Tuesday, February 24, 2009

Money Transfers and Check Cashing on Clark

I had never seen these businesses before I moved to Chicago. Cash transfers are everywhere in Rogers Park. A large percentage of wages made in Chicago are sent back to families in Mexico and South America. I understand this is a huge source of cash for Mexico, and that the current downturn has choked off many of the transfers.

These businesses aren't regulated as closely as banks, and I always suspect that they take advantage of low income workers, especially the undocumented. Not sure this one can get any more signs on this building.

Thursday, February 19, 2009

Clark and Schreiber, northwest corner

Do you remember the "literals" craze in the 1980s? Bags labeled "Brown Bag" and mugs labeled "Mug"? Did you know they did the same thing with buildings? The Rogers Park police station is living proof. In huge lowercase letters it reads, "police" on the wall nearest Clark. As if that could make up for the aggressively unattractive design. Maybe worse of all, it creates a huge windswept plaza along the most auto-dominated stretch of Clark. Optimistically there's a single bench. And what kind of trees were chosen for the plaza? Locust trees, whose most admirable quality is resistance to pollution.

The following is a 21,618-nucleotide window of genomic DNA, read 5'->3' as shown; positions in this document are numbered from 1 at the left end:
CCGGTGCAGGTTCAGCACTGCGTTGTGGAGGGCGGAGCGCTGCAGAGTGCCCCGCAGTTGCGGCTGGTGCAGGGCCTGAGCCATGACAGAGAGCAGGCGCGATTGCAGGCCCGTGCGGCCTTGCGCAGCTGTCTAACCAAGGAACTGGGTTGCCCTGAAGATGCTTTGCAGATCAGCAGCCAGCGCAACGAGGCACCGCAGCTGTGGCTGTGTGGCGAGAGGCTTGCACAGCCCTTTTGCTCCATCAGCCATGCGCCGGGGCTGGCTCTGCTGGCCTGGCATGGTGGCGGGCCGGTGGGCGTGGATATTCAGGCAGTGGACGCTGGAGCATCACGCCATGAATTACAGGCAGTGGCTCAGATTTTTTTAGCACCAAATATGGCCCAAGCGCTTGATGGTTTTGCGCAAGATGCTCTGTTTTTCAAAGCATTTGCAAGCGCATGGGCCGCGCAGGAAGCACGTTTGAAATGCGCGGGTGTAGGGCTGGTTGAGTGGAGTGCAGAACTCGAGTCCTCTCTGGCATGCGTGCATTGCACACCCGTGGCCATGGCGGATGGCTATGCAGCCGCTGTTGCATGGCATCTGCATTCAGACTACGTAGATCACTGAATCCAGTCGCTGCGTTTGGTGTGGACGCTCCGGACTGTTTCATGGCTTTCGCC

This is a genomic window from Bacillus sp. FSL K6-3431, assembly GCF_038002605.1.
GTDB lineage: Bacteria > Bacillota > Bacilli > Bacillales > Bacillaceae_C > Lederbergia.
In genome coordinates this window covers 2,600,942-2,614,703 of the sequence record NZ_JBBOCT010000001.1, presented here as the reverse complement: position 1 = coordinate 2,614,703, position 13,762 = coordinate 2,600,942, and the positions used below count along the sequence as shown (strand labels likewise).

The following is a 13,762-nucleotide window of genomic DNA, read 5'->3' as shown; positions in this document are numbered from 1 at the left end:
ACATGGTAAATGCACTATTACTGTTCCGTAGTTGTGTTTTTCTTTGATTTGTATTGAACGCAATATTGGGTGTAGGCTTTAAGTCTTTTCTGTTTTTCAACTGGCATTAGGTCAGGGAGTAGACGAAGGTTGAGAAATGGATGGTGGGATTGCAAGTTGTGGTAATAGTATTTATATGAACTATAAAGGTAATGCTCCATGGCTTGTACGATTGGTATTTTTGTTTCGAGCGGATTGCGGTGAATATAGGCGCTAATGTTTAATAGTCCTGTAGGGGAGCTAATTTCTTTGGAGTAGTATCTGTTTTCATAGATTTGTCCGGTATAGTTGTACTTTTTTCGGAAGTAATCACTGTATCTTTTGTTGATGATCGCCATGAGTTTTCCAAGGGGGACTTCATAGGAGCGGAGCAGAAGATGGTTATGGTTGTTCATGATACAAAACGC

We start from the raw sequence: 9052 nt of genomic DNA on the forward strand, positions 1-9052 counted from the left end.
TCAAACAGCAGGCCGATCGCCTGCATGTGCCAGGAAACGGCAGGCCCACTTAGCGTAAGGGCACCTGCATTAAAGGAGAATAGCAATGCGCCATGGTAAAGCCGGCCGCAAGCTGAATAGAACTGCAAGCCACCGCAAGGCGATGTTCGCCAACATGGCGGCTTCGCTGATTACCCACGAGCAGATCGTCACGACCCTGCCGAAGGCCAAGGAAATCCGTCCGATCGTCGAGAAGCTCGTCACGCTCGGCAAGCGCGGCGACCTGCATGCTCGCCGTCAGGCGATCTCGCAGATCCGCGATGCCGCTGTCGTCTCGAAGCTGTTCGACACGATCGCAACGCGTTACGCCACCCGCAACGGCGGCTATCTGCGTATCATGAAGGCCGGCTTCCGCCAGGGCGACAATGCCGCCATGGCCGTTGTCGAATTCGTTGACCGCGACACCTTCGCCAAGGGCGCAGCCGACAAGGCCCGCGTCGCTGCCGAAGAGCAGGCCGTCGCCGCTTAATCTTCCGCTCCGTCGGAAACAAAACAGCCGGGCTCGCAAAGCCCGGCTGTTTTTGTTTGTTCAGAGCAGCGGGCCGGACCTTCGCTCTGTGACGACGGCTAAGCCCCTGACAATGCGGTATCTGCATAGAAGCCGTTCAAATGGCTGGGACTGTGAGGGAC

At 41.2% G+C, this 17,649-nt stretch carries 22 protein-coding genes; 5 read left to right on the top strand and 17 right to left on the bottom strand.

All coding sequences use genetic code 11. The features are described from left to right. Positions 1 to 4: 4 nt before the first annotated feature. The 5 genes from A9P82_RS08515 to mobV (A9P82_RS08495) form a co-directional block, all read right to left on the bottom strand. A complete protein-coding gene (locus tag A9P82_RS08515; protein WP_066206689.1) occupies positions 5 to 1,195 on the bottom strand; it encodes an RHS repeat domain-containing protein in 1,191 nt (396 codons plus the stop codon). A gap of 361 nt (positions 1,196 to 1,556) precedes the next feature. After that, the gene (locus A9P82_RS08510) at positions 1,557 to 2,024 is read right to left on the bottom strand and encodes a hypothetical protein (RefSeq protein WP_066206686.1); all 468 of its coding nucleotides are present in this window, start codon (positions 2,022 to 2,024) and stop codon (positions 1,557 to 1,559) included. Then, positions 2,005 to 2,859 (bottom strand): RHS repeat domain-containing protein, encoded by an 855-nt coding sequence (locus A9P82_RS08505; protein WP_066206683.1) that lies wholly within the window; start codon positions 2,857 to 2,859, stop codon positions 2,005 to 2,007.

Wednesday, February 18, 2009

Clark and Farwell, northeast corner

The Rogers Park Library is one of the few new buildings in the neighborhood that I really admire. Designed by Antunovich and Associates, it was built in 1999 and is aging comfortably. This is apparently the new model for Chicago libraries, and similar versions can be found in Bucktown and Edgebrook. Thankfully they stopped building those awful blue cinder block libraries. If you're in the neighborhood go up to the second floor and admire the hanging sculpture. Public buildings of this quality make me glad to live in Chicago.

Sunday, February 15, 2009

Clark and Pratt, southwest corner

So McDonald's has started to replace their old 1980s mansard-style outlets with something a little more sensitive to the street Sure, they'll still surrounded by parking lots and driveways, but they're faced with brick, they're typically built with one wall right on the street, they have decent storefronts, and the interiors are better designed and more comfortable. Say what you will about McDonald's, but I'm impressed that they periodically reinvent themselves.

We took Felix to the Museum of Science and Industry on Saturday. If we hadn't felt a crazy need to see everything we would have just stared at the amazing model train exhibit for hours. They basically created the Loop, complete with working CTA trains. Wow.

On Sunday we took Felix to get his hair cut. At the end of the haircut the woman said, "Oops, I nicked his ear. Free haircut." Sure enough, there was a tiny cut on the top of his ear which Felix barely noticed. We were left conferring on what to do. Should we just leave? Should we give a tip anyway, since we already saved $20? Should you tip someone who just cut you son's ear? We grabbed a lollipop and shuffled out awkwardly.